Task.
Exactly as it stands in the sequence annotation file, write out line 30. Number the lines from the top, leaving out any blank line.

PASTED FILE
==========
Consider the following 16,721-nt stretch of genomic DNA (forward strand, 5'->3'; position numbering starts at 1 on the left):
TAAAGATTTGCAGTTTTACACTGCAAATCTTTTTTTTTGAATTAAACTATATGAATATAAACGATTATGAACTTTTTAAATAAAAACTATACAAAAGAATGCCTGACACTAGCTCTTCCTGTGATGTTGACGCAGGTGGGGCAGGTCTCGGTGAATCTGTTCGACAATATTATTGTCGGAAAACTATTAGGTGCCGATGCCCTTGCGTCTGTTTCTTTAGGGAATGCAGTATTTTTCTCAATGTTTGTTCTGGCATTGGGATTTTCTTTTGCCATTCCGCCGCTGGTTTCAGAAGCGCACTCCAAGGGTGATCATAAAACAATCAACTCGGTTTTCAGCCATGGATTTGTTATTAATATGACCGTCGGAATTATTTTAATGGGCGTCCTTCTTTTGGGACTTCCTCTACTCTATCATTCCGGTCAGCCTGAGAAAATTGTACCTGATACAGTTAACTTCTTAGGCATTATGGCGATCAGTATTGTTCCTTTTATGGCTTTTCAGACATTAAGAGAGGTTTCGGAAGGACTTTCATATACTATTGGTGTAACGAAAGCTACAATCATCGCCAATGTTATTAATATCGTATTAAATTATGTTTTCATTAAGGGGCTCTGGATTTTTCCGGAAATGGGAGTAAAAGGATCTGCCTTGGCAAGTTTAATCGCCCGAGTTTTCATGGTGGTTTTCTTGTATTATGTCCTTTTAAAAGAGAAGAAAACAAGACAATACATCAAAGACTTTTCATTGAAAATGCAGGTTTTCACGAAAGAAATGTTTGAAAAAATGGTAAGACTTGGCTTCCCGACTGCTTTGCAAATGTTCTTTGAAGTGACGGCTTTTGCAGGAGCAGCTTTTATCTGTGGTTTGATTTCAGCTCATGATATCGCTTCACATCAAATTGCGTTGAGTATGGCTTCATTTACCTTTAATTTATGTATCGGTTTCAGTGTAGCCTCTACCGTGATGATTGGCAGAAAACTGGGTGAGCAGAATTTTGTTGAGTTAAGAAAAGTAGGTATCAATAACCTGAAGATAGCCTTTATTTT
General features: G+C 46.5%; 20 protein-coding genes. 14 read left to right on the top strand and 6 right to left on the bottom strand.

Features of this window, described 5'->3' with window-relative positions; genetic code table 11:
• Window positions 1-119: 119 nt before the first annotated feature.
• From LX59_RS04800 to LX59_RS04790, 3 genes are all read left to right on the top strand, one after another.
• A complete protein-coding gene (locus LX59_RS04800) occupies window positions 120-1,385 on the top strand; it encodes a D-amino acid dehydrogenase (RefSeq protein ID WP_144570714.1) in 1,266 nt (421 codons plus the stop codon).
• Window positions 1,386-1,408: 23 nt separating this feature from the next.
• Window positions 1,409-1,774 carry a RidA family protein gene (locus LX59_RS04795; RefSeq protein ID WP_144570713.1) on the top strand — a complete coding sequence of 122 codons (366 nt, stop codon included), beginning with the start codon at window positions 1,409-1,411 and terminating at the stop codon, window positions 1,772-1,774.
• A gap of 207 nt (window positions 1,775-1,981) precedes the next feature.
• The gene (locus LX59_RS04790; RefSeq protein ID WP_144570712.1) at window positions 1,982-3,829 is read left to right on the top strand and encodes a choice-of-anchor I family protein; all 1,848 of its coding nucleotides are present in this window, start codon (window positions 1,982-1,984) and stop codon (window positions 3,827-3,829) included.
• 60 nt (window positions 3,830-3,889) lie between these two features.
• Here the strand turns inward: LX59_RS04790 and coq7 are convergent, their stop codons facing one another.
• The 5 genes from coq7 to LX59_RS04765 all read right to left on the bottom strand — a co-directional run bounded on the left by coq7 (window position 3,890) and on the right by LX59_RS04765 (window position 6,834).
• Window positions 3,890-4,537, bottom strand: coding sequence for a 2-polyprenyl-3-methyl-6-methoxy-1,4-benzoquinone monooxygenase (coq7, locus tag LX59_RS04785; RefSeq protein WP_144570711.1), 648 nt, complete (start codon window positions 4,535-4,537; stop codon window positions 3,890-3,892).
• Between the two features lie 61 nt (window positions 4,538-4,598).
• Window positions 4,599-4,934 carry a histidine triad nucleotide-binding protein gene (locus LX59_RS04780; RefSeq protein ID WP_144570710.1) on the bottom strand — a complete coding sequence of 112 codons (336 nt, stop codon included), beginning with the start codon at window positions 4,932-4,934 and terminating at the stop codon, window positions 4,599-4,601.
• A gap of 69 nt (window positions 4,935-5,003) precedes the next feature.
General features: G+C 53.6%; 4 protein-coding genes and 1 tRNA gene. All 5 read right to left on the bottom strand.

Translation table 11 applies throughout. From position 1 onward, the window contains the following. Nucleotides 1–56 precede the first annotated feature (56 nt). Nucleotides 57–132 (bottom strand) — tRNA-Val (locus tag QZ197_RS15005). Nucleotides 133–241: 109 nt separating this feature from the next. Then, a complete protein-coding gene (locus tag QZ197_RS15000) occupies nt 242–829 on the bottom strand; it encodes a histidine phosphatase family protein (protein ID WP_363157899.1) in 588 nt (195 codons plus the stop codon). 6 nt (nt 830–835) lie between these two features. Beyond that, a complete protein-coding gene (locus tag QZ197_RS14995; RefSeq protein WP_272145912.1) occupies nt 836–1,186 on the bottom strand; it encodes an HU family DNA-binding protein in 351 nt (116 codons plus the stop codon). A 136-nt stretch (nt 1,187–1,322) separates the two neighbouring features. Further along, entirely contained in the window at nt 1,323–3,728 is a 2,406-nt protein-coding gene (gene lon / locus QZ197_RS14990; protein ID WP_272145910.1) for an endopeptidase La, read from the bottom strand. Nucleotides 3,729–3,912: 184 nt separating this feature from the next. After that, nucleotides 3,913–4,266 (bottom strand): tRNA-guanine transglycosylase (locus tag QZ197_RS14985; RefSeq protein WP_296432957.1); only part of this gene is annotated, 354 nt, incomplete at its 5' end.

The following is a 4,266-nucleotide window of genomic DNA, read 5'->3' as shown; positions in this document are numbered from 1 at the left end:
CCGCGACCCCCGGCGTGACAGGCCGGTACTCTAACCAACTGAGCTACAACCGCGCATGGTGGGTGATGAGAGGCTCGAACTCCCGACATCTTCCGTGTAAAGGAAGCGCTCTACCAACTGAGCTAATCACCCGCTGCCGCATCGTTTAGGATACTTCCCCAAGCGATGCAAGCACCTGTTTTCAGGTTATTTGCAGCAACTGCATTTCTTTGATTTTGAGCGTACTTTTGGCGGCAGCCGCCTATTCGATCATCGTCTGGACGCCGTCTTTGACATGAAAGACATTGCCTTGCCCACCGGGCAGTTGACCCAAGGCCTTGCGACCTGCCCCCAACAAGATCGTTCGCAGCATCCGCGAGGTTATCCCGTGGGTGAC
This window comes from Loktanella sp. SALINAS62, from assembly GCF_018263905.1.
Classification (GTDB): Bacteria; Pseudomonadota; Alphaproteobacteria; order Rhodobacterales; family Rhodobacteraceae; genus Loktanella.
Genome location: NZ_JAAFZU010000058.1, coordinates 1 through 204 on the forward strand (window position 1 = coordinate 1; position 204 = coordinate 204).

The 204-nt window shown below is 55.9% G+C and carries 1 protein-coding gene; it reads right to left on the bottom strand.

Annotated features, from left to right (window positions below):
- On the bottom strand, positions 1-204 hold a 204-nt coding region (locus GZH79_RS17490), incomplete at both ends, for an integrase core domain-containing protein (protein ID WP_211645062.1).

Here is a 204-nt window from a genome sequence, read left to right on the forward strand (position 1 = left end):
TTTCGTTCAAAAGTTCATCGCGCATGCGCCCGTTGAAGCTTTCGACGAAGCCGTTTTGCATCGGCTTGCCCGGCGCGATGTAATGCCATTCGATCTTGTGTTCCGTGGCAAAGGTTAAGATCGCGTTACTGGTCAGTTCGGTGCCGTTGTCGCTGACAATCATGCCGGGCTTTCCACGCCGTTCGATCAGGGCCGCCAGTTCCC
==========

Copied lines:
TTTCGTTCAAAAGTTCATCGCGCATGCGCCCGTTGAAGCTTTCGACGAAGCCGTTTTGCATCGGCTTGCCCGGCGCGATGTAATGCCATTCGATCTTGTGTTCCGTGGCAAAGGTTAAGATCGCGTTACTGGTCAGTTCGGTGCCGTTGTCGCTGACAATCATGCCGGGCTTTCCACGCCGTTCGATCAGGGCCGCCAGTTCCC